Carlos Soria, Argentina Governor, Dies Of Gunshots

01/01/2012 04:20 pm ET | Updated Mar 02, 2012

BUENOS AIRES, Argentina — Carlos Soria, a career Argentine politician who for 21 days realized his dream of governing the western Argentine province of Rio Negro, died Sunday of gunshots to the head. Police were questioning his wife about the circumstances.

Soria, 62, had just taken office on Dec. 10 after winning by a landslide as part of the ruling Front for Victory coalition that backs President Cristina Fernandez.

A party stalwart who came up through the more conservative branches of Peronism and served as Argentina's intelligence minister under President Eduardo Duhalde, Soria sparred with Nestor Kirchner and his wife Cristina during the tumultuous economic crisis of 2002, and had spent the last eight years as mayor of the provincial town of General Roca.

Soria was born in 1949 to a fervent follower of Gen. Juan Domingo Peron who was twice imprisoned for his support of the strongman president and eventually left politics to set up a small grocery store in General Roca. Soria earned a law degree in 1973 and then followed his father's legacy.

Soria headed a congressional commission investigating the 1994 bombing of a Jewish center in Buenos Aires and later, as regional security minister for Buenos Aires, oversaw a hunt for bodies of victims of the country's 1976-1983 dictatorship.

As Duhalde's intelligence minister, he was accused of providing false testimony in a probe of the videotaped deaths of two protesters in during the 2002 crisis, when the government was barely hanging on to power amid widespread social unrest. Soria wasn't held responsible for replacing rubber bullets with lethal ones, but acknowledged wanting to give the protesters a lesson, "to set an example intended to restore the authority of the state."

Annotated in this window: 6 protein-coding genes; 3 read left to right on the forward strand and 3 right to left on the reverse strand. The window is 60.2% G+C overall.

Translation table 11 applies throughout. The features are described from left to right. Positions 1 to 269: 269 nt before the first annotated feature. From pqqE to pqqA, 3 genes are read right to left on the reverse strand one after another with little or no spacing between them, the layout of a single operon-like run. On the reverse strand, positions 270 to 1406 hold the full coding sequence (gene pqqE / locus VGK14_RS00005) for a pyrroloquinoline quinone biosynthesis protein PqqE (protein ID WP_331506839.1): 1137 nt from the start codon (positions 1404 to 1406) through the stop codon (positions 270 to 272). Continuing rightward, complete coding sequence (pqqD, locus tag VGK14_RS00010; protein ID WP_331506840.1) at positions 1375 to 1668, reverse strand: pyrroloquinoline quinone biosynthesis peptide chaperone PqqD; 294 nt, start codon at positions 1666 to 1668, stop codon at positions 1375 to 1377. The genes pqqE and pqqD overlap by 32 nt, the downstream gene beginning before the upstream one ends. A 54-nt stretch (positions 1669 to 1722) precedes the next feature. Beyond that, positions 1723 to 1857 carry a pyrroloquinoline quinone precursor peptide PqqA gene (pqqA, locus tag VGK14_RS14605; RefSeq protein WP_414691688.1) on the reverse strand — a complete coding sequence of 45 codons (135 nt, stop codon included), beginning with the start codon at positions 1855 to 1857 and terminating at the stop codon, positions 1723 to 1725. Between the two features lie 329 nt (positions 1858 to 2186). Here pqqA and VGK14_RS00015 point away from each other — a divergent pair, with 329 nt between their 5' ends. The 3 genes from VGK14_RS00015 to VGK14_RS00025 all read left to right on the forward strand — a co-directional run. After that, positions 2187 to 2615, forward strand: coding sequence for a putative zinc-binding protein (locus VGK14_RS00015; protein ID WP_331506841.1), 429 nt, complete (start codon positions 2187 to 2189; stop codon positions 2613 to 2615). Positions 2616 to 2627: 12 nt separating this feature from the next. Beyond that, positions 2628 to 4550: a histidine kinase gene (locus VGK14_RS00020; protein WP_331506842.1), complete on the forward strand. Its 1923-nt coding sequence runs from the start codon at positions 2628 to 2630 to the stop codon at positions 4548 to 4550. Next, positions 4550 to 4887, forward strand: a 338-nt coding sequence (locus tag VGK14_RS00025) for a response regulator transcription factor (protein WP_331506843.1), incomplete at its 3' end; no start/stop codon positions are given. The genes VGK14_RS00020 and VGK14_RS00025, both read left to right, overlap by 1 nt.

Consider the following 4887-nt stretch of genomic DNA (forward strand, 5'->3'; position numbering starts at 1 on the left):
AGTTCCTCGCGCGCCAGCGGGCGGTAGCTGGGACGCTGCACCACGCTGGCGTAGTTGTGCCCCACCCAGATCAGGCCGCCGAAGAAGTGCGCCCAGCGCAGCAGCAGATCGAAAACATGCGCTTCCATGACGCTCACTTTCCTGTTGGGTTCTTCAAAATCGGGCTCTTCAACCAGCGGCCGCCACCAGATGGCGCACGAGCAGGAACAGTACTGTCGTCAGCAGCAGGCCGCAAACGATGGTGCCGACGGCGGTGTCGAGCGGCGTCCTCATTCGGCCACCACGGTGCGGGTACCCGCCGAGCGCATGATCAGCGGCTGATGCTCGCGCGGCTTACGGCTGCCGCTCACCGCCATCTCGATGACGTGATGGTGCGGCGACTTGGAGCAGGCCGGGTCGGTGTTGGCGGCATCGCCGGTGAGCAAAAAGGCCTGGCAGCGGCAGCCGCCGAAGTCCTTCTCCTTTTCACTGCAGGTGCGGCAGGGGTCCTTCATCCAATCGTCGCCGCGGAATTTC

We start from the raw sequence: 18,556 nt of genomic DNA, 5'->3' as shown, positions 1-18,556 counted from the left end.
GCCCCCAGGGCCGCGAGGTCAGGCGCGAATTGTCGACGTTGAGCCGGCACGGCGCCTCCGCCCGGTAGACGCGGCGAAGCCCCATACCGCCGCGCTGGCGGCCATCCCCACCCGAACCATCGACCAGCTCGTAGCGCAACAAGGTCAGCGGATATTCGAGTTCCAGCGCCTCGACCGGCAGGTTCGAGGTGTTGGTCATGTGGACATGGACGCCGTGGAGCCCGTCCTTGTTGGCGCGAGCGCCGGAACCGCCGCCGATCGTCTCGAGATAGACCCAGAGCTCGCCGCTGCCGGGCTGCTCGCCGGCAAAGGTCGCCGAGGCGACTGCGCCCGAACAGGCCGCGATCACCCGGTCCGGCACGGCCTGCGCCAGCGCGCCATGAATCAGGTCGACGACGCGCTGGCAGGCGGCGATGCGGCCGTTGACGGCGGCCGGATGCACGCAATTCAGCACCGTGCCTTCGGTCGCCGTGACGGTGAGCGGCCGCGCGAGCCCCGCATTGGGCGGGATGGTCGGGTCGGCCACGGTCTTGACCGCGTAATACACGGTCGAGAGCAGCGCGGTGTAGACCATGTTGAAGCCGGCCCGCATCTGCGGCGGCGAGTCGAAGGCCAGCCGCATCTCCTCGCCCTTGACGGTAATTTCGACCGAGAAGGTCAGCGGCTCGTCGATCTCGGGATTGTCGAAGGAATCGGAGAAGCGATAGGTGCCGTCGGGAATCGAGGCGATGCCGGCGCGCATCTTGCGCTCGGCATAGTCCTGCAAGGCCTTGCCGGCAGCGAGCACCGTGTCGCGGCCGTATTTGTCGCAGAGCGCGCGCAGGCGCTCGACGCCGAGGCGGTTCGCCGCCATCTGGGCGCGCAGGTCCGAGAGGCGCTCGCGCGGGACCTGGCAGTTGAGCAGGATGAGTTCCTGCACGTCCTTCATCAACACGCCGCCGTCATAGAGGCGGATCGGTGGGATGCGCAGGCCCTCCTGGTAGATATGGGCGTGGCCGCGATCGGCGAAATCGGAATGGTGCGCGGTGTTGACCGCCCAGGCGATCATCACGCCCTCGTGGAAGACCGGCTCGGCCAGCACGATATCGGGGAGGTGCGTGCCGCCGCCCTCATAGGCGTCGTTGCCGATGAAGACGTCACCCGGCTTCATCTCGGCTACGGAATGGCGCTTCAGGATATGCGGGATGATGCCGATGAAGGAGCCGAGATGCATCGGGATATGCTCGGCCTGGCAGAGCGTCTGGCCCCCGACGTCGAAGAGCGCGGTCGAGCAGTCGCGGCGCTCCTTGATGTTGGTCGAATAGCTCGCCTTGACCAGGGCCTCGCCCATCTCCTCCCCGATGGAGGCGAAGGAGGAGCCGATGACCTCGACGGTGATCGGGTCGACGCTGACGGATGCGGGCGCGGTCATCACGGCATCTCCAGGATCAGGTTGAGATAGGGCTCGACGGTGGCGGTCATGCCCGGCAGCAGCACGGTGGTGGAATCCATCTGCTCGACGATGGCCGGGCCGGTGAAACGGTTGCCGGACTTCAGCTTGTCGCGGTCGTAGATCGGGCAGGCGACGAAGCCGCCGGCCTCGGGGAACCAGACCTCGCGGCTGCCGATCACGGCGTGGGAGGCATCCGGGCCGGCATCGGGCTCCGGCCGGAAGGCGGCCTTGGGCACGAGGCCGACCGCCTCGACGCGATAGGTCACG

Duhalde initially supported Kirchner but they later became bitter enemies, and Fernandez accused Soria in 2002 of spying on her husband.

With the Kirchners firmly in power in Buenos Aires, Soria spent two terms as mayor of his hometown. Eventually, Fernandez and Soria put their rift behind them ahead of his gubernatorial victory last year, when he beat a Radical Party rival 49 percent to 36 percent. "We need Cristina Fernandez as president. She's the huge umbrella that covers us all," he said then.

Susana Freydoz was being questioned by police Sunday to determine whether the shots were fired by accident or intentionally. Their heirs include Martin, who replaced Soria as mayor of General Roca, and three other children: German, Carlos and Emilia.

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Michael Warren can be reached at http://www.twitter.com/mwarrenap

(This version CORRECTS inaugurated Dec. 10.)

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